Fifty centuries ago Lord Krsna, the Supreme Personality of Godhead, appeared on earth in the village of Vrndavana, in northern India, and displayed His transcendental pastimes as a cowherd boy.
One day Lord Krsna brought His friends to the Yamuna River and said, "Just see how this riverbank is extremely beautiful because of its pleasing atmosphere. And just see how the blooming lotuses are attracting bees and birds by their aroma. The humming and chirping of the bees and birds is echoing throughout the beautiful trees in the forest. Also, here the sands are clean and soft. Therefore, this must be considered the best place for our sporting and pastimes."
This description of Vrndavana forest was spoken by Krsna five thousand years ago, and the same sounds and atmosphere still prevail. Vrndavana forest is always filled with the chirping and cooing of birds like cuckoos, ducks, cranes, and peacocks, and everyone who visits there is pleased to hear these sounds.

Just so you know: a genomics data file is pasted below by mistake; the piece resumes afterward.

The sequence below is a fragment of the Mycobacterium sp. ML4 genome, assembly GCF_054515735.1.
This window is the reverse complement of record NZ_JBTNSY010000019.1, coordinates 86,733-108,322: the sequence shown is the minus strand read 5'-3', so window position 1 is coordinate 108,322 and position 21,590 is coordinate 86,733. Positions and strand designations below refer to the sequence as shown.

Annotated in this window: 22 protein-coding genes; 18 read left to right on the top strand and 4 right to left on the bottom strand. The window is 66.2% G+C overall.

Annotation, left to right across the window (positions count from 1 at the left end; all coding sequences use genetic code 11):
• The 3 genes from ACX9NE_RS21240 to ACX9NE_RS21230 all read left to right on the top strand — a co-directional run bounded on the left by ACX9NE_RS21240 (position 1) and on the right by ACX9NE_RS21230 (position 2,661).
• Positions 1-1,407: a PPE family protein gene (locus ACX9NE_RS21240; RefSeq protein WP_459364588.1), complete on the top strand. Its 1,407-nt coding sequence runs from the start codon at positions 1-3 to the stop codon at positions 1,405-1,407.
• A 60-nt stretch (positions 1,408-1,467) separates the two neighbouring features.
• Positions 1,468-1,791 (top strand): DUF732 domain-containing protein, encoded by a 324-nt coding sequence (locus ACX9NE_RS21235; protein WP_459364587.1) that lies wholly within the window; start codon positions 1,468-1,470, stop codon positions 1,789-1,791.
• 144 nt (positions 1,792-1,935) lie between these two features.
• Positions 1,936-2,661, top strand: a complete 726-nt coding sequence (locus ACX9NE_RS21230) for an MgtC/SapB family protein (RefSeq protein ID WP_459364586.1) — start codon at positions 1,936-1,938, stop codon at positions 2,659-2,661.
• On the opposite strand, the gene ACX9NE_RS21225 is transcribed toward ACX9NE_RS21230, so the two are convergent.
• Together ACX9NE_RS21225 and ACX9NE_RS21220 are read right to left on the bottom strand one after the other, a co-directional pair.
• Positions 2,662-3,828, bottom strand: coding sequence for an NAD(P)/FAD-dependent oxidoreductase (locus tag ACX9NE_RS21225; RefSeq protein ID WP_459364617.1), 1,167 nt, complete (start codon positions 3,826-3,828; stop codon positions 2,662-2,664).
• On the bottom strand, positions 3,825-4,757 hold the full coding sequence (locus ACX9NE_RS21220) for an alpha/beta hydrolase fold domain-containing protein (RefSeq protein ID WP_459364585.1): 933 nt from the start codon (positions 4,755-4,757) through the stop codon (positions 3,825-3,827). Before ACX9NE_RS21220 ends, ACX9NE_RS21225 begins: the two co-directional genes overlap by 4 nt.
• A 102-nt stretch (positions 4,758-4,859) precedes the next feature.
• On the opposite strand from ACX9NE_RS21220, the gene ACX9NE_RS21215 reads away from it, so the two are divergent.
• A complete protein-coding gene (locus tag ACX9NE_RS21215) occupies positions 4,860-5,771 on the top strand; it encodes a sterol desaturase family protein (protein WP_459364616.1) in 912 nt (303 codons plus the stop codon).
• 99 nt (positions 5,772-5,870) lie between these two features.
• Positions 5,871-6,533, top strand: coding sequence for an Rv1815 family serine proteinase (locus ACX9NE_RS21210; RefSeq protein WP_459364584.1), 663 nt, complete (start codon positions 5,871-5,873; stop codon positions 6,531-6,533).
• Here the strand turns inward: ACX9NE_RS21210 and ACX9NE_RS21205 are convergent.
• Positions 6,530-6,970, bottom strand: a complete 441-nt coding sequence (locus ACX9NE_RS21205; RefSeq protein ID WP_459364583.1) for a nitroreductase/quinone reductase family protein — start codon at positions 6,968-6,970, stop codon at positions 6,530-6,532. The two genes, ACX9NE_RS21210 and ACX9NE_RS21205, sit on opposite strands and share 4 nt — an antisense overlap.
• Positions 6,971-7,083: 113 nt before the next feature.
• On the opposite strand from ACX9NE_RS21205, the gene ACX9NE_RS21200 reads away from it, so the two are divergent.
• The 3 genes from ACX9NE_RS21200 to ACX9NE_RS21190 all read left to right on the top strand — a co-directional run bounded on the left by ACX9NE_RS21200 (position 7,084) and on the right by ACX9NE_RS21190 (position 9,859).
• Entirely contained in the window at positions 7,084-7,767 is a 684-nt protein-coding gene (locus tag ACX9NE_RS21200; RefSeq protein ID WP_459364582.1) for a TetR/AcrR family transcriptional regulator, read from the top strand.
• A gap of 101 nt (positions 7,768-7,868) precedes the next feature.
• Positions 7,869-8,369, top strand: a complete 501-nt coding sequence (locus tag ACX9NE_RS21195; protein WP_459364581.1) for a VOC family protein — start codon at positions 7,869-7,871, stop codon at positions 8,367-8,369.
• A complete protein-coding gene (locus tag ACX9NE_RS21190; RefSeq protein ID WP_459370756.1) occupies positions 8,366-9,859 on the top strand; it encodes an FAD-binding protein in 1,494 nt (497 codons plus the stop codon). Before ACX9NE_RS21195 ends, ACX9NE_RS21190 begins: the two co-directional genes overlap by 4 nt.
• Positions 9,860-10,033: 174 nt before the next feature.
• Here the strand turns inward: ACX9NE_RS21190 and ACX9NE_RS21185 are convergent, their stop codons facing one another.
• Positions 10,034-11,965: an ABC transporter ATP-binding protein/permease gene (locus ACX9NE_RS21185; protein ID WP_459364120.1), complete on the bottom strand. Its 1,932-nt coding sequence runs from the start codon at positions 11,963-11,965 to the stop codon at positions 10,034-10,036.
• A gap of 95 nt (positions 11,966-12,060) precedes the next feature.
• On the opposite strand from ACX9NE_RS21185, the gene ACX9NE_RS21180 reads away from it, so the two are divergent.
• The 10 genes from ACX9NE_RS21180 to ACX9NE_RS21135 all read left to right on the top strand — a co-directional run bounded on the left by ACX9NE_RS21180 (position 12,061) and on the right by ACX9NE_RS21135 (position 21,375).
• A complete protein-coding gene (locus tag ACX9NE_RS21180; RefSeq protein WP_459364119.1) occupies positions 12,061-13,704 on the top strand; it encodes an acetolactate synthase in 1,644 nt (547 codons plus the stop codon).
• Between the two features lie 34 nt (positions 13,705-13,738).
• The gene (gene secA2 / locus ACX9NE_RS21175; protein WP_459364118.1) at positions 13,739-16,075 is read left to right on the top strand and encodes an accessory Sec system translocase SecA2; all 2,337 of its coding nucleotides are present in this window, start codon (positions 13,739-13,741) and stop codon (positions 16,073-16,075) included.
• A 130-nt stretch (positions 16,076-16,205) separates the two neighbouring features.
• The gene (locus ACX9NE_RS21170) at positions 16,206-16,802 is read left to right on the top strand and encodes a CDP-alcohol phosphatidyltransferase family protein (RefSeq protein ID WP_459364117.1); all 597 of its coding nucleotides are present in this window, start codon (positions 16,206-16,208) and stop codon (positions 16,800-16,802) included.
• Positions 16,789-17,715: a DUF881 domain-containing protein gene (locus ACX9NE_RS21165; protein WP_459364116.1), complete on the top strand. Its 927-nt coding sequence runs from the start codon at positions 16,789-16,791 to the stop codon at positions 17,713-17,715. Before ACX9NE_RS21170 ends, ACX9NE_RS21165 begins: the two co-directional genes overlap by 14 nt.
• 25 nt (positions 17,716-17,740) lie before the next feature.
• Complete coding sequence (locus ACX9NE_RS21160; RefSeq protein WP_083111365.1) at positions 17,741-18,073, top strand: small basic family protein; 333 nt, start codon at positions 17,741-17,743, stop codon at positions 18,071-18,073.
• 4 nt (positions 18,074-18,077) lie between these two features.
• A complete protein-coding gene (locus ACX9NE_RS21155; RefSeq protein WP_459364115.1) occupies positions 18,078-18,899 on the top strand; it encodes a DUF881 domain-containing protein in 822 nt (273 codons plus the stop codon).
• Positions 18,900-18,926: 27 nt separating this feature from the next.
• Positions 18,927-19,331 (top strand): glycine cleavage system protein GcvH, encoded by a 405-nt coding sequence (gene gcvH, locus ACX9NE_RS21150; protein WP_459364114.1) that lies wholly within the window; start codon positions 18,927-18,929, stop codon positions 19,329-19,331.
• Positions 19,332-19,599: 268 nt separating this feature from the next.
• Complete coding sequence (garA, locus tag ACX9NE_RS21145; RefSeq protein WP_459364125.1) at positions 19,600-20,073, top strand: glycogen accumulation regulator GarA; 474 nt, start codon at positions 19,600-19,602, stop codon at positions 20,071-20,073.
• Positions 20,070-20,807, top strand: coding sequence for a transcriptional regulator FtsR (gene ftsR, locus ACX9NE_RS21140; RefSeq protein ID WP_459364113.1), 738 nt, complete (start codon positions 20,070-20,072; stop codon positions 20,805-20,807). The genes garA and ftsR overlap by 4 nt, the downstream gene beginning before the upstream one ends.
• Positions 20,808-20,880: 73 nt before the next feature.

Krsna then said, "I think we should take our lunch here, since we are already hungry because the time is very late. Here the calves may drink water and go slowly here and there and eat the grass."
Accepting Lord Krsna's proposal, the cowherd boys allowed the calves to drink water from the river and then tied them to trees where there was green, tender grass. Then the boys opened their baskets of food and began eating with Krsna in great transcendental pleasure.
Like the whorl of a lotus flower surrounded by petals and leaves, Krsna sat in the center, encircled by His friends, who all looked very beautiful. Every one of them was trying to look toward Krsna, thinking that Krsna might look toward him. In this way they all enjoyed their lunch in the forest. If we, too, can keep Krsna in the center, all our activities will automatically become beautiful and blissful.
Among the cowherd boys, some placed their lunch on flowers; some on leaves, fruits, or bunches of leaves, some actually in their baskets; some on the bark of trees; and some on rocks.
Sometimes one friend would say, "Krsna, see how relishable my food is," and Krsna would take some and laugh. In this way the friends very jubilantly began to eat.